I never thought I’d be the type of person who found themselves in the self-help section of the Barnes & Noble, but there I was, and here I am.
Honestly, when your whole life encircles your work like mine does, your personal morale is completely based on your success at work, something completely outside of yourself. This, I admit, is unhealthy.
Don’t get me wrong, some people are doing fantastic things with their life’s work: doctors, lawyers, scientists, developers – real people make tremendously positive impact on the world, and dammit we need those people! I think it’s a completely valid way to view one’s world as driven by their work. That’s one way of considering one’s job. The second view is to consider a job a job and leave work at that, it’s not overly complicated. The success comes from outside the working sphere: family, friends, joining a bowling league, having interests and hobbies, creating things “on the side,” and always making plans for the weekend. Life’s richness stems from creating one’s world outside of work – doing what you have to do in order to do/have what you want.
No one way is the right way, and depending on the type of person you are, you’ll identify with one or the other. Ideally, one’s life will be perfectly balanced: a fulfilling professional career, a beautiful family, loyal compadres to commune with often, a dog, social events that don’t compromise work obligations, work events that don’t overlap holidays and birthday plans, solitude when you need it, an never-ending stream of entertainment at your fingertips. You get the whole package, and your 80 some-odd years of life are saturated with good foods, good stories, a great mattress, and not a stressful or boring day a one.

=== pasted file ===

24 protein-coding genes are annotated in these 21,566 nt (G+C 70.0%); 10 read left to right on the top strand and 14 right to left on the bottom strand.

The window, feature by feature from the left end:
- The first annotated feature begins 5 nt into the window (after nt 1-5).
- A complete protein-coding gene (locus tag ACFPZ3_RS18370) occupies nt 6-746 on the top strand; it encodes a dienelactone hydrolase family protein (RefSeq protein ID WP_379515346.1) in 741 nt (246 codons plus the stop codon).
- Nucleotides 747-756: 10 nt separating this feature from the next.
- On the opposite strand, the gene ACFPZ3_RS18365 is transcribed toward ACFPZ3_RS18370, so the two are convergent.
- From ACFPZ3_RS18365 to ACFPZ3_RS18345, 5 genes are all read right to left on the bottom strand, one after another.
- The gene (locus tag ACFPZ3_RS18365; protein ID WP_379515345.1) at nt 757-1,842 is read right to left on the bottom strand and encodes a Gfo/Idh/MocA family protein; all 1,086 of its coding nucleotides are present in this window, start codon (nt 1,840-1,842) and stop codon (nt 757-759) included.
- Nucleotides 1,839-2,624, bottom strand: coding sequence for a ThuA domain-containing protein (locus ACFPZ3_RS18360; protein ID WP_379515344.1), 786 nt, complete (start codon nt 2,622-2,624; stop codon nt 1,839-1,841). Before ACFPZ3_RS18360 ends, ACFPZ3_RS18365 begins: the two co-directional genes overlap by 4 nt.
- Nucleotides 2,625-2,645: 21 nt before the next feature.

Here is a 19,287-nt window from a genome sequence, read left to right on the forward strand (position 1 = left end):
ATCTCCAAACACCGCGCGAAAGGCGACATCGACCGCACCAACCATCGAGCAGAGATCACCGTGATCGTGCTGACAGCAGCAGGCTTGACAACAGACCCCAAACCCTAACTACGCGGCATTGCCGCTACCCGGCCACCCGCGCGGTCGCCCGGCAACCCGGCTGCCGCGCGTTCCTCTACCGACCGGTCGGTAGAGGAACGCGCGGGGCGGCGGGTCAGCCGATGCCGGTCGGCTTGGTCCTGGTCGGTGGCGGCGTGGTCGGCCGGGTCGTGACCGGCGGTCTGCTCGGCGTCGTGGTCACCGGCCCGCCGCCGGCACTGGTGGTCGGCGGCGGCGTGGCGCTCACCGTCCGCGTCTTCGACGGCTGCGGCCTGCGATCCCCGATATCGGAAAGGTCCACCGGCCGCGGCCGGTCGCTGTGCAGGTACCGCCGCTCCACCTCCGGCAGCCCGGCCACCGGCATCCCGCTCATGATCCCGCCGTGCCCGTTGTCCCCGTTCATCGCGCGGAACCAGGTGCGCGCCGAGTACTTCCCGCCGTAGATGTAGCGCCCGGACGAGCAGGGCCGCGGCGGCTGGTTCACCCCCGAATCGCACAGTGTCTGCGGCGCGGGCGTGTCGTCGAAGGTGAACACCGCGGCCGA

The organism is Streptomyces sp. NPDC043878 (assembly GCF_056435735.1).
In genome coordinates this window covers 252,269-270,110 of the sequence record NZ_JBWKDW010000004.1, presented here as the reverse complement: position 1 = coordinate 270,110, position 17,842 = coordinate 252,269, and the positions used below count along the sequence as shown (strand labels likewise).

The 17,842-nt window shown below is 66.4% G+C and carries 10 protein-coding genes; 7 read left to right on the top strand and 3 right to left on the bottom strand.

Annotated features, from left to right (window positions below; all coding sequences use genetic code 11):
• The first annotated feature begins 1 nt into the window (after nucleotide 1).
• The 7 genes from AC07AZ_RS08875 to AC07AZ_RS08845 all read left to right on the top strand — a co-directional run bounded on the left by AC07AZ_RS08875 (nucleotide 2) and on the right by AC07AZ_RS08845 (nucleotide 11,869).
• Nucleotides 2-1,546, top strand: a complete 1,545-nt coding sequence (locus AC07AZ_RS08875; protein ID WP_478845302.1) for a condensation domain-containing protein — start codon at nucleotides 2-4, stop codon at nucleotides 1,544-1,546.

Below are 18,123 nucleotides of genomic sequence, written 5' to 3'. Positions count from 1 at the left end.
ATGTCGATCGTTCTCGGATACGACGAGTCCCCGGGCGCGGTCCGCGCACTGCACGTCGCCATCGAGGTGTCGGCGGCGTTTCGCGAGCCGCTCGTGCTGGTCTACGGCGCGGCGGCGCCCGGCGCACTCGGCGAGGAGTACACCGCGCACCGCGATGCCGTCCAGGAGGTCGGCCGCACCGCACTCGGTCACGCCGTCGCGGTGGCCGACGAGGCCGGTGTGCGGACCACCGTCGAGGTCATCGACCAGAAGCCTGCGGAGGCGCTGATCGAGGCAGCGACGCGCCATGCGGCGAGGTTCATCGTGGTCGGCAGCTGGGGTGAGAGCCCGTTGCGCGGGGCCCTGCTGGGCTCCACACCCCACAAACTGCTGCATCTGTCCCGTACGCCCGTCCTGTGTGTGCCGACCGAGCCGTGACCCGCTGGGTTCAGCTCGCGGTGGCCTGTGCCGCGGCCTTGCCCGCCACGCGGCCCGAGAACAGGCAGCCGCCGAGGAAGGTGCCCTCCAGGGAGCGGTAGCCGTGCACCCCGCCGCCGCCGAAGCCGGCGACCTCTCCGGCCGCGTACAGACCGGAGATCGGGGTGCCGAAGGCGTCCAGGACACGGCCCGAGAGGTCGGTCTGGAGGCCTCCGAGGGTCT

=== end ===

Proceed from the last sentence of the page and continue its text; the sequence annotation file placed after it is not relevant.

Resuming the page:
So what does it say about me when I struggle at work on a daily basis, am single with absolutely zero prospects for the future, have only one friend in the city that I rarely see, don’t act on my creative hobbies, have no physical outlet to speak of, and sleep all day (due to working overnight hours, a schedule I maintain for the most part on my off days)? It means I’m hella unhappy and find myself in the goddamn self-help section at the B&N.
I feel the need to use emoticons here. My humor is dry, and trust me I’m laughing as I write this. I’m no longer dedepressed. I did that for 10 years, and I genuinely think I’ve conquered it. I’ve been on my own, lived in several cities, traveled for fun, experienced a larger world, and I came out more confident in myself. I’m strong now – not unwaveringly so, but strong in my understanding of self. However, that doesn’t give me license to conclude my development. So… (motions to the computer screen), yeah.
I’m going to chronicle my way through this piece, sharing my answers to Falconer’s reader-driven portion of the work. Go ahead, analyze me. Because I’m doing it, too. I hope recreating her questions here aren’t some weird copyright infringement, because the bulk of the writing will be my own words. Also, it’s 2019 and the internet is all-pervasive. So if you wanted, you could probably find the questions posted on several dozen other sites. I, at least, bought the damn thing. Still, I won’t post without citing the work, and I will keep Falconer’s words to a minimum in order to maintain the integrity of her work.
Falconer, Erin. How to Get Sh*t Done. New York, NY: Gallery Books, 2018.